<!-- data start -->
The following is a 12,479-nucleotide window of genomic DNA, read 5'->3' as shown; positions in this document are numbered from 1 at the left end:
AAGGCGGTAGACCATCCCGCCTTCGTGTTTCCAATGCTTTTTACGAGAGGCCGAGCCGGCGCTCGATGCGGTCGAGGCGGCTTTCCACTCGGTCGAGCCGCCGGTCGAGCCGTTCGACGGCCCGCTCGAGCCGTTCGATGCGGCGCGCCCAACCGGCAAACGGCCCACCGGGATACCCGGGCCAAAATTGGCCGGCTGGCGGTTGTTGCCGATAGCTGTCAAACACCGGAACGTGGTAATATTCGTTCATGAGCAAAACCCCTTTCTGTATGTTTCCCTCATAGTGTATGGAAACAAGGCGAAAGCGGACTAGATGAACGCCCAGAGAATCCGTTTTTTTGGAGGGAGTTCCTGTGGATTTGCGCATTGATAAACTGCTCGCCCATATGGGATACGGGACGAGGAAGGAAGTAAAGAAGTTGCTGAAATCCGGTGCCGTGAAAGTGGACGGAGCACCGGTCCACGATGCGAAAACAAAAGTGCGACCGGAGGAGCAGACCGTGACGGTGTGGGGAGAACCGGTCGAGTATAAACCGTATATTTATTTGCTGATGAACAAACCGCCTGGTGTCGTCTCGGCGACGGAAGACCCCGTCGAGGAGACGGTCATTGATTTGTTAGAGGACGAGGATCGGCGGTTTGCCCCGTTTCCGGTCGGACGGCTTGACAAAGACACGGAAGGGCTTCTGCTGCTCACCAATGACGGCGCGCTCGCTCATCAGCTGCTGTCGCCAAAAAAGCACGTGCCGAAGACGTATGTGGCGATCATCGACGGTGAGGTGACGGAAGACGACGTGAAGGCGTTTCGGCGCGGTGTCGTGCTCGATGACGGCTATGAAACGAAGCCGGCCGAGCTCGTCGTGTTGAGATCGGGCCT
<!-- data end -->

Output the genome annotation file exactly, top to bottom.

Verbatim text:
The following is a 12,479-nucleotide window of genomic DNA, read 5'->3' as shown; positions in this document are numbered from 1 at the left end:
AAGGCGGTAGACCATCCCGCCTTCGTGTTTCCAATGCTTTTTACGAGAGGCCGAGCCGGCGCTCGATGCGGTCGAGGCGGCTTTCCACTCGGTCGAGCCGCCGGTCGAGCCGTTCGACGGCCCGCTCGAGCCGTTCGATGCGGCGCGCCCAACCGGCAAACGGCCCACCGGGATACCCGGGCCAAAATTGGCCGGCTGGCGGTTGTTGCCGATAGCTGTCAAACACCGGAACGTGGTAATATTCGTTCATGAGCAAAACCCCTTTCTGTATGTTTCCCTCATAGTGTATGGAAACAAGGCGAAAGCGGACTAGATGAACGCCCAGAGAATCCGTTTTTTTGGAGGGAGTTCCTGTGGATTTGCGCATTGATAAACTGCTCGCCCATATGGGATACGGGACGAGGAAGGAAGTAAAGAAGTTGCTGAAATCCGGTGCCGTGAAAGTGGACGGAGCACCGGTCCACGATGCGAAAACAAAAGTGCGACCGGAGGAGCAGACCGTGACGGTGTGGGGAGAACCGGTCGAGTATAAACCGTATATTTATTTGCTGATGAACAAACCGCCTGGTGTCGTCTCGGCGACGGAAGACCCCGTCGAGGAGACGGTCATTGATTTGTTAGAGGACGAGGATCGGCGGTTTGCCCCGTTTCCGGTCGGACGGCTTGACAAAGACACGGAAGGGCTTCTGCTGCTCACCAATGACGGCGCGCTCGCTCATCAGCTGCTGTCGCCAAAAAAGCACGTGCCGAAGACGTATGTGGCGATCATCGACGGTGAGGTGACGGAAGACGACGTGAAGGCGTTTCGGCGCGGTGTCGTGCTCGATGACGGCTATGAAACGAAGCCGGCCGAGCTCGTCGTGTTGAGATCGGGCCT